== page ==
Originally Published on April 23, 2015

The Grateful Dead is preparing for their own funeral. After 50 years of performing, the legendary band is calling it quits for good. After the death of lead guitarist and vocalist Jerry Garcia, the band essentially disbanded, only reuniting for a handful of shows. Over the years, Grateful Dead has seen numerous members leave and join the band. In July, the remaining members will host its “ Fare Thee Well” shows, a three-day concert at Chicago’s Soldier Field. The event is sold out, but many Deadheads look back to a time when the band was a whole.
Birmingham was one of the last cities to see the late Jerry Garcia before he passed on August 9, 1995. One attendee, who will be called “ Emma Rose” to protect her identity, was at that show.
Emma Rose had seen several Grateful Dead shows in her time, but it was its 1995 concert in Birmingham that she remembers the most. It was because on April 5, 1995 Rose witnessed a legend raised from the dead.
On the evening of the show, Rose and her friends pulled into the parking lot of the Birmingham- Jefferson Civic Center.
“Okay, nobody do any drugs tonight,” one friend said to Rose and company.
Most of the group behaved, but not too long after her friend’s lecture, Rose encountered a man she described as a hippie who had an offer that she could not refuse: acid.
“He came up to me and said, ‘I will sell you five tabs for five dollars,’ and I was like that seems like a pretty good deal,” Rose said.
One tab of LSD in, she had already lost her friends and proceeded to enter the concert hall. As a novice with drugs, she wasn’t sure how she should feel. But once the lights began to flicker, signaling the beginning of the concert, she popped the rest of the tabs in her mouth. While the friends she had lost were nowhere to be found, she ran into an acquaintance named John before the show started.
Then she saw him.
Jimi Hendrix took the stage. He stood inches away from lead singer Jerry Garcia, doing what he did best: playing guitar. As Rose recalls it, “the audience went wild.” But Rose herself could not utter a sound; instead, she stood silent, taking in the guitar player’s performance. It was the most amazing thing she’d ever seen.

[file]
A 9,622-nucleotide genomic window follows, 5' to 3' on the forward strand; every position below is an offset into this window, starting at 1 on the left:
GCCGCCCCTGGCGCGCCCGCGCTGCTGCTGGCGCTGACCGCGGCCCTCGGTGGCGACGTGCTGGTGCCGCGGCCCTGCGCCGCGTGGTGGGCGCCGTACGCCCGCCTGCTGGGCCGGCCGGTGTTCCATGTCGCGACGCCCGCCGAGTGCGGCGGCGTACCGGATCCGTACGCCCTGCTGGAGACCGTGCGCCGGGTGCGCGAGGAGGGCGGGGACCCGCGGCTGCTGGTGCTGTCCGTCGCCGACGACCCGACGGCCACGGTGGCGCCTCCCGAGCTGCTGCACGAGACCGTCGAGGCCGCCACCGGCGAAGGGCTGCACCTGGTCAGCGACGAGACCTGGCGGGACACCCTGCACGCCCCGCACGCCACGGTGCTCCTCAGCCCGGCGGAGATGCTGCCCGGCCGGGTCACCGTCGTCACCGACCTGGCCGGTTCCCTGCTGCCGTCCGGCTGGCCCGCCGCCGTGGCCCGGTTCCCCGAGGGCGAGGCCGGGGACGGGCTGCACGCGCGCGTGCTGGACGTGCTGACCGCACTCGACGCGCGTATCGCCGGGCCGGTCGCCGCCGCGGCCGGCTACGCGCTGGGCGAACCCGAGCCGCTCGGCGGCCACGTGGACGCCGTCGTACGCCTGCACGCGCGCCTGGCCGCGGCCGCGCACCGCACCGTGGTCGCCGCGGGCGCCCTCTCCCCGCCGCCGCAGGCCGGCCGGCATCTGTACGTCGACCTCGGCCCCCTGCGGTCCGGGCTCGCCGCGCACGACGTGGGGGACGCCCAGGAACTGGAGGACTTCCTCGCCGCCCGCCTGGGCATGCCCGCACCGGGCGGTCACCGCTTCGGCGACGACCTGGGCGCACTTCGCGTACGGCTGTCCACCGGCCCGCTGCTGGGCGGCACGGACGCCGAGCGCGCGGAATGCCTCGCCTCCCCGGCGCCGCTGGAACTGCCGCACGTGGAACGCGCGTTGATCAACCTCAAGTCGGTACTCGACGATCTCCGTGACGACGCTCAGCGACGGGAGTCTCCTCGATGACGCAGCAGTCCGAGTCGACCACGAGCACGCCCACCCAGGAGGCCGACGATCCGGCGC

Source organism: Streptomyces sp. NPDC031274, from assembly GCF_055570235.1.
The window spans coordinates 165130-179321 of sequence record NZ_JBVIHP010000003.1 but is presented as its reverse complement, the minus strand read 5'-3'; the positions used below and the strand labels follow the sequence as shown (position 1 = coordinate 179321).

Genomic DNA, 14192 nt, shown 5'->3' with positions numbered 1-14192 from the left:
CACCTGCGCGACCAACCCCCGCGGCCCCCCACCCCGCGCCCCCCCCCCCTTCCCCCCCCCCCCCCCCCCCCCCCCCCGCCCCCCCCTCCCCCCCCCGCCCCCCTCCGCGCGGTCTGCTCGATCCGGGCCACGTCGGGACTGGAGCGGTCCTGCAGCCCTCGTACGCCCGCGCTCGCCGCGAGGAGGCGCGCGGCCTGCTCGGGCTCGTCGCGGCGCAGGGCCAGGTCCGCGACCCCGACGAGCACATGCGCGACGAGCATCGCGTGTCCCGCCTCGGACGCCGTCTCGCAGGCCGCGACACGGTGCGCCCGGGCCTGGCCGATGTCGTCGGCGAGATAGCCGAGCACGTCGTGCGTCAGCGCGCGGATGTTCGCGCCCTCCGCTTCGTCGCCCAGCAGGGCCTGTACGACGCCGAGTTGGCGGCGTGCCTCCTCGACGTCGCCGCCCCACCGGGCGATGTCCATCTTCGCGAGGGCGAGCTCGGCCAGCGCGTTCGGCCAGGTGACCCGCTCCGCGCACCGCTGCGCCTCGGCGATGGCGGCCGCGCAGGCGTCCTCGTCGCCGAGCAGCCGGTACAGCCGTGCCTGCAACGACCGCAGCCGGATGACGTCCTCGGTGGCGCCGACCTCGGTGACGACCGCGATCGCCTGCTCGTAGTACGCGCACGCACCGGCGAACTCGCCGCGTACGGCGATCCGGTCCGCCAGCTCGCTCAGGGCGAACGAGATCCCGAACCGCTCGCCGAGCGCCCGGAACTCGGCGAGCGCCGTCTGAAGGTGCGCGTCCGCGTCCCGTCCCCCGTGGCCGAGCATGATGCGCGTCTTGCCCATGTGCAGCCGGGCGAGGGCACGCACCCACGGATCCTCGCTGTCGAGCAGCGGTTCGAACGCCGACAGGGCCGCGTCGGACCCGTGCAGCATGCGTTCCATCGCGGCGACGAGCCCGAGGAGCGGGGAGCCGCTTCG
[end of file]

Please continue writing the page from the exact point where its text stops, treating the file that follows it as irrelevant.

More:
But the next day around noon, when Rose finally started to get her wits, she remembered something.
“I was like ‘Jimi Hendrix is dead.’” Rose said. “I had hallucinated the whole thing.”
But for Rose, the experience felt real somehow. It was as real as Jerry Garcia being on stage.
“That’s the image I have of him and light shining down on him,” Rose said. “I knew the whole experience was different. Everything was colorful and bright and felt like there were spirits all around.”
Rose never found her friends that night. Instead she stayed with John, the friend she had run into earlier. The rest is a haze.
“It’s funny that I remember anything about it,” Rose said. “But it was because of the Jimi Hendrix thing and that was so clear.”
Today, the now-mother does not consider herself much of the Deadhead she used to be. Her friends from the concert have since moved on, but they occasionally connect on Facebook. While a few songs might be on her playlist, she doesn’t have any plans to attend the Grateful Dead’s farewell concert in Chicago. Though her days as a traveling Deadhead may be over, she said she would always remember the Birmingham concert. It is because memories are all she has. No ticket stubs. No band memorabilia from her younger and more vulnerable years.
“Just memories,” Rose said. “They are a little hazy, but good.”

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